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DGE Newsletter, February 2009
Caldeira Group
Field & Berry Lab Groups

Jan. 30: Matt Colgan continued the discussion about Biogeography Models. He showed us results from trying test cases of BIOCLIM that is a Envelope Model type, and we considered what happens when one or more of the input parameters are changed or omitted.
Feb. 6: Adam Wolf led the continuing discussion of biogeography models. We looked at one of the classic "equilibrium" models -- BIOME. Biome was the first product in the series that led to LPJ, IBIS, and at least one version of the NCAR land models. A global biome model based on plant physiology and dominance, soil properties and climate was presented. We welcomed Jason Funk back from his job in DC for a couple of days to make arrangements for finishing up his PhD work.
Feb. 13: Kyla Dahlin continued the Models discussion with a description of MAPSS that stands for Mapped Atmosphere-Plant-Soil System. This is A Model for Predicting Continental-Scale Vegetation Distribution and Walter Balance by R. P. Neilson published in Ecological Applications 5, 1995.
Tasting: Kyla brought four jars of pickled veges including beets, string beans and cucumbers. The names were Windy City Wasabeans, Phat Beets, Slices of Life, & Meanbeans (very hot with wasabi). The health benefit of eating food preserved in vinegar was pointed out as a way of avoiding the toxin produced by Clostridium botulinum.
Feb. 20: Field led a lively discussion of a paper by van Mantgem et al. 2009. Widespread Increase of Tree Mortality Rates in the Western United States. Science 323:521-524. The main question raised was: How many experimental plots are necessary to draw a significant conclusion?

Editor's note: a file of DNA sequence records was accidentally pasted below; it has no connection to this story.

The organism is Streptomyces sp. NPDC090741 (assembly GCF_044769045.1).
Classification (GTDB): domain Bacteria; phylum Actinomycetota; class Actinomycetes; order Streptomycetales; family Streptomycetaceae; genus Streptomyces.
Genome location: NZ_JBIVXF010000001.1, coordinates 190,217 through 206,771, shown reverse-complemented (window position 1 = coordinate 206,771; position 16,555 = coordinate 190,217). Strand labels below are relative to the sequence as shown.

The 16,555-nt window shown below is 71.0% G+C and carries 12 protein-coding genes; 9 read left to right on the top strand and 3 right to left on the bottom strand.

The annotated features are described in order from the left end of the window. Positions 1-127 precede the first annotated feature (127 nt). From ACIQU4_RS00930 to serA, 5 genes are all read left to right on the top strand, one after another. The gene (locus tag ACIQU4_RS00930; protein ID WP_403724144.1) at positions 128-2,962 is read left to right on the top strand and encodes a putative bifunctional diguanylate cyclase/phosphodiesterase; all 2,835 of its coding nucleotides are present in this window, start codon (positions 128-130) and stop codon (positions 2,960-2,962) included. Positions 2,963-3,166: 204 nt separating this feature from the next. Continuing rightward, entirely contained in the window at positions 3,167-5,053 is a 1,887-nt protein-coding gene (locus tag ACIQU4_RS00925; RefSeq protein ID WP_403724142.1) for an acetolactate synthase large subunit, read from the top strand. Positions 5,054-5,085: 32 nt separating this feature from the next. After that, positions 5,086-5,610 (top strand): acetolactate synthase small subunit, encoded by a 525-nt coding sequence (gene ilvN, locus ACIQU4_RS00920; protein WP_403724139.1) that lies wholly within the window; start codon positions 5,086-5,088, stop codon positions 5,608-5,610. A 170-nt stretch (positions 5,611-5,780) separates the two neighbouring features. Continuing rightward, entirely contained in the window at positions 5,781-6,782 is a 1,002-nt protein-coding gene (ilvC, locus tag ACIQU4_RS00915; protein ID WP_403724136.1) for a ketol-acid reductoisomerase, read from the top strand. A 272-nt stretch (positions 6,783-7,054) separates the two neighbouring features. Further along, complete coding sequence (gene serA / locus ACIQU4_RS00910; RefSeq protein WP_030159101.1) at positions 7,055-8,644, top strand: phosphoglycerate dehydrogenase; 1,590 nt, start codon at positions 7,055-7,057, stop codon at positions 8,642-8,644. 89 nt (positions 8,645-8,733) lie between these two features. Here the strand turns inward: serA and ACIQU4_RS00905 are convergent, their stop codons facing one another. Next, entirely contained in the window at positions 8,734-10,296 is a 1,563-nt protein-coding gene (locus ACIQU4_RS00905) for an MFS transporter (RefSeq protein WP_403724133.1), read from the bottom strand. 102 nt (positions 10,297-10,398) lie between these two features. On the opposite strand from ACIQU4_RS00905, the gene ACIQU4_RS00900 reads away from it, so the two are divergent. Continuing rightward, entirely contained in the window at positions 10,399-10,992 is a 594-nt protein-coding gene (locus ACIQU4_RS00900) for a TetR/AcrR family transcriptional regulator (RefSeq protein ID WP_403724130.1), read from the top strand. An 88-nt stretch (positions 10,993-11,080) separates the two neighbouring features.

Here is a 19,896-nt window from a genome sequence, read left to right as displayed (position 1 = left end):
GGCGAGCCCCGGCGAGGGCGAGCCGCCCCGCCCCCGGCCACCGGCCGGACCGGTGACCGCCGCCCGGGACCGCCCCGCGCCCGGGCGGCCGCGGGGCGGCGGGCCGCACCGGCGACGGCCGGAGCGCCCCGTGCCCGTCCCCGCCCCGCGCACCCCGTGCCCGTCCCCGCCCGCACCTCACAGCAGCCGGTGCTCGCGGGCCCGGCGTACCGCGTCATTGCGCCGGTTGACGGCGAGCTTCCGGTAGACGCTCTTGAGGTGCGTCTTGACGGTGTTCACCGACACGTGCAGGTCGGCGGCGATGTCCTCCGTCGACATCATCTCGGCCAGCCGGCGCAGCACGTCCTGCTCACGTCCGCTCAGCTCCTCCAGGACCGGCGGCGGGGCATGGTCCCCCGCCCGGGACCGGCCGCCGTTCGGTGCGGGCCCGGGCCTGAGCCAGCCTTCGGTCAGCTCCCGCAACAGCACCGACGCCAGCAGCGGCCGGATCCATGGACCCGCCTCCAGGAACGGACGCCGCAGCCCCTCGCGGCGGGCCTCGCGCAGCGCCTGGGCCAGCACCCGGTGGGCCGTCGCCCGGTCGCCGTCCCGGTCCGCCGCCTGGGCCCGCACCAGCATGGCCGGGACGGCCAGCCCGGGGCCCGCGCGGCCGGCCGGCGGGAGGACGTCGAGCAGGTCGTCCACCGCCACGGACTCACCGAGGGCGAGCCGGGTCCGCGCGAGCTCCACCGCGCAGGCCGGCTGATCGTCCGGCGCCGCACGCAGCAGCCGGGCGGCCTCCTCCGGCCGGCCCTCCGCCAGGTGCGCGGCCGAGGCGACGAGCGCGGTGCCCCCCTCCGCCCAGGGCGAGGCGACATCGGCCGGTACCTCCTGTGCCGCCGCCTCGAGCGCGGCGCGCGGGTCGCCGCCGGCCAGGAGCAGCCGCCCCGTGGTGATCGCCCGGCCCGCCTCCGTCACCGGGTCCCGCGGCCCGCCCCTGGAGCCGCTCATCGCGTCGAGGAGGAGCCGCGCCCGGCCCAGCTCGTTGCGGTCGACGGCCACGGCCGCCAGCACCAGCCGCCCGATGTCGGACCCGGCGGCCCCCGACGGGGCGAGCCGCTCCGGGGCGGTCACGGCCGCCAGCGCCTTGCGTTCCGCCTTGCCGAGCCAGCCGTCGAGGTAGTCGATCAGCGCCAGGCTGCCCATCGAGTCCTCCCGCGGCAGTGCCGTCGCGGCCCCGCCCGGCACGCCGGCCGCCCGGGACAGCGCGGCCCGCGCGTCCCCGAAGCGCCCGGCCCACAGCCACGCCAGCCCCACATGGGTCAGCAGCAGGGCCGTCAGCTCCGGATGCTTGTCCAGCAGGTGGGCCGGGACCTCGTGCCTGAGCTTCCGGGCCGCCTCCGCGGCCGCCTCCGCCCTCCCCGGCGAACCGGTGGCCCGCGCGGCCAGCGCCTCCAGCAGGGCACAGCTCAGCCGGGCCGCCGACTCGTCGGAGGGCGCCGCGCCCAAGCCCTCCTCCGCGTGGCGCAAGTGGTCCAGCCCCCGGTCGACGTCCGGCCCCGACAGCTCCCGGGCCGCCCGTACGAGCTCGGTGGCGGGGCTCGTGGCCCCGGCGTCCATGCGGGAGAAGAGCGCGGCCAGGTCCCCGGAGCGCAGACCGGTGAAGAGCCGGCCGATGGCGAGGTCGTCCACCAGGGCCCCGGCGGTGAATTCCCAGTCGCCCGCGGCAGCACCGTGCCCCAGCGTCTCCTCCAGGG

Tasting: Adam Wolf brought samples of nine different sea salts that he had purchased at Rainbow Coop in San Francisco. They ranged from Australian Murray River Salt to English Grey Smoked to Portuguese Floride de Sel. We sprinkled a bit of salt on a cut radish first dipped in olive oil. A great combination!

Feb. 9: During this week Ken Caldeira will be acting as a member of the delegation of the Intergovernmental Oceanographic Commission to the International Maritime Organization's meeting in London on the regulation of ocean fertilization activities. The International Maritime Organization is the governing body for the London Convention and London Protocol (international agreements designed to limit ocean dumping).
Feb. 6: The Group is continuing its study of marine ecosystems on Australia's Great Barrier Reef. The following report from Jack Silverman describes some of their adventures:
"So far our adventure has been plagued with bad luck. I think that things can only get better now. With that said, One Tree Island is quite an attraction. The Island is about 100 m in diameter and made completely of coral rubble (no sand). It's the nesting ground for thousands of birds during this season which squawk all the time and defecate everywhere including on humans. They are relatively unafraid of humans and tend to get in your face. We spent last night on Heron Island before being picked up by boat in the morning to make passage to One Tree. On Heron the situation is even worse birdwise because of some burrowing bird that makes a terrible moaning sound that kept me up all night. However, we did witness the wonder of sea turtles coming up on shore and laying their eggs. It was quite exciting. All together we saw six turtles in the act of laying during the night and in the early morning hours."